It is reported that genetic disorders and congenital abnormalities occur in 2%-5% of all live births.[4] Sickle cell disease is one of the commonest genetic disorders in Nigeria with carriers of the mutant gene accounting for about 24% of the population and about 150,000 affected children born annually with this disease in Nigeria alone.[5] Some other genetic diseases found in Nigeria include Down syndrome and Turner’s syndrome. Research shows that Down syndrome in Nigeria has an incidence of 1 in 865 live births with a high incidence of cases among young mothers.[6] It is possible that the low prevalence of genetic diseases maybe the result of underreporting as well as the poor standard of healthcare facilities which means that many children born with genetic diseases are less likely to survive.[1]

Prenatal genetic testing is divided into screening and diagnostic testing. A screening test determines whether a pregnancy is at increased risk for a specific disorder such as Down syndrome. Screening tests include first trimester ultrasound scan and blood tests before 3 months and second trimester maternal serum screening. Diagnostic testing involves first trimester chorionic villous sampling (CVS), mid-trimester amniocentesis, and biopsy of the foetal skin or percutaneous umbilical blood sampling (PUBS).[7]

Developing countries like Nigeria have been lagging behind in their implementation of public policies for the care and prevention of genetic diseases.[1] Prenatal diagnosis and treatment in Nigeria is still not routinely offered to pregnant women in most antenatal clinics.[8] Studies have shown that the increasing incidence of genetic diseases and mortality rates attributed to genetic diseases in Nigeria and Africa is still as a result of ignorance and negligence of parents.[9] In addition, a World Health Organization report lists poor education, low literacy rates, little or no knowledge about genetics and misconceptions at various levels among the barriers to the availability of genetic services in developing countries.[1] Ideally, pregnant women should be aware that they could find out the genetic status of their children in order to be well aware of possible genetic or congenital defects as they are the ones who are the most affected by decisions concerning prenatal diagnosis and they will be the most affected in making decisions concerning the quality of life of their unborn children as it would be their obligation to nurse these children if they turn out to have a genetic disease or congenital anomaly.[8]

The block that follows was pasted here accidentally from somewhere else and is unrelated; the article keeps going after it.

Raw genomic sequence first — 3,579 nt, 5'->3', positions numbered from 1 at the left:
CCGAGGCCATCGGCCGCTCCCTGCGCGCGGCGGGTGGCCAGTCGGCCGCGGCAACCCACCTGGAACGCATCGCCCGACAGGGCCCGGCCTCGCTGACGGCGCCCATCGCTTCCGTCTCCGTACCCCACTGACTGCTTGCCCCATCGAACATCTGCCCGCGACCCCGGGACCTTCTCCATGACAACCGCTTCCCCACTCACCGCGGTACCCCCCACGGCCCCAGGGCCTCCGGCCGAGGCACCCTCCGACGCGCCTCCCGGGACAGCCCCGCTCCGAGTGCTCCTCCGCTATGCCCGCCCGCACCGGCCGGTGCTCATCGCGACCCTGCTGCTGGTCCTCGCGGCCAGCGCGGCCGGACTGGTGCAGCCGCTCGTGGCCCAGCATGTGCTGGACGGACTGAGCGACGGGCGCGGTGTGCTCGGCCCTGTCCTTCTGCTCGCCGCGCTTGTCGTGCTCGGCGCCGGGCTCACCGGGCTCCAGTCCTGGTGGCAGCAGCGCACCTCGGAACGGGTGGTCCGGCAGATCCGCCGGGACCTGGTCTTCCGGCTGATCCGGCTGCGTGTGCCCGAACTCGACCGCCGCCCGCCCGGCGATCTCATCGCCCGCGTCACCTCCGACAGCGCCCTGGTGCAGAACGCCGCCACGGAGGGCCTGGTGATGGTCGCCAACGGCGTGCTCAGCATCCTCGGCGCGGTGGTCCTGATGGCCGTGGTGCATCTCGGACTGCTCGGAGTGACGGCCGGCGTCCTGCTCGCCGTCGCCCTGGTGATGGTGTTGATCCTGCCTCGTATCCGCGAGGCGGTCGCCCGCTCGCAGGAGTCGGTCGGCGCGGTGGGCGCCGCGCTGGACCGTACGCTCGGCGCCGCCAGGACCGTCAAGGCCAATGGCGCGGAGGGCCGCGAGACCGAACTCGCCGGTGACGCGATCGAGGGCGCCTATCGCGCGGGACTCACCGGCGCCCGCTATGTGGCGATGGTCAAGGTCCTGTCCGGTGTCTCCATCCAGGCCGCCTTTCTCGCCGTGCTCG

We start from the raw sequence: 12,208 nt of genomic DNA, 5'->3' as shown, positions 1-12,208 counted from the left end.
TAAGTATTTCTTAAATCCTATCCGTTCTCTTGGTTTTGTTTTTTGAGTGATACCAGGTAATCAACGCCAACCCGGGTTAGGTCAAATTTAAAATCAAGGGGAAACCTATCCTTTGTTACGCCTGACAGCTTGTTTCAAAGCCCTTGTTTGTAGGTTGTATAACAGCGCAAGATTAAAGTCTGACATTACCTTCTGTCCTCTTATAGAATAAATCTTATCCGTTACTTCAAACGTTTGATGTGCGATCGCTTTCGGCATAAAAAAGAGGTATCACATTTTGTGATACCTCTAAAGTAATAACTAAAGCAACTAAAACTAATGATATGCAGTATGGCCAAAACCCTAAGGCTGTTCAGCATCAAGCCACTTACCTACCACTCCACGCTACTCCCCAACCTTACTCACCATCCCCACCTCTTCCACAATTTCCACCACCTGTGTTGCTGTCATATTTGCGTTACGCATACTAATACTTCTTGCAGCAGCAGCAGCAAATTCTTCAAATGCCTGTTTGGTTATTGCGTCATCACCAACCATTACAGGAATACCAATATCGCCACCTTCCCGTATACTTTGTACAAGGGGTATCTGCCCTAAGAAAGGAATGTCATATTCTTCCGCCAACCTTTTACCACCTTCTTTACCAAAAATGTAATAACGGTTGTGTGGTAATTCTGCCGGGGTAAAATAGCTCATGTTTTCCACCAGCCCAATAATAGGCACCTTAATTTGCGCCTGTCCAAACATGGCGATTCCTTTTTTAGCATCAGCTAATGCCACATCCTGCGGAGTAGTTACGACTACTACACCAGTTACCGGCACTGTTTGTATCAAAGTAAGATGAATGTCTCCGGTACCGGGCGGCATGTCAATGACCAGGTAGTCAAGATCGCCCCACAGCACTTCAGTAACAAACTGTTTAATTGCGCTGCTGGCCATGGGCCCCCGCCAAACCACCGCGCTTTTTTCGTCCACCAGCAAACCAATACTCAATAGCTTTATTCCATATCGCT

This study set out to assess the knowledge of pregnant women about genetic diseases and prenatal genetic testing, willingness to test, attitudes towards testing, use of common tests available as well as willingness to terminate affected pregnancies. To the best of our knowledge, no published study has examined this in Lagos, Nigeria.

Material and Methods

Study background

Lagos State is located in the South Western part of Nigeria. The study was carried out in Amuwo-Odofin a Local Government Area in the Badagry Division of Lagos State. It includes two local council development areas (LCDA): Amuwo-Odofin LCDA and Oriade LCDA.

Study design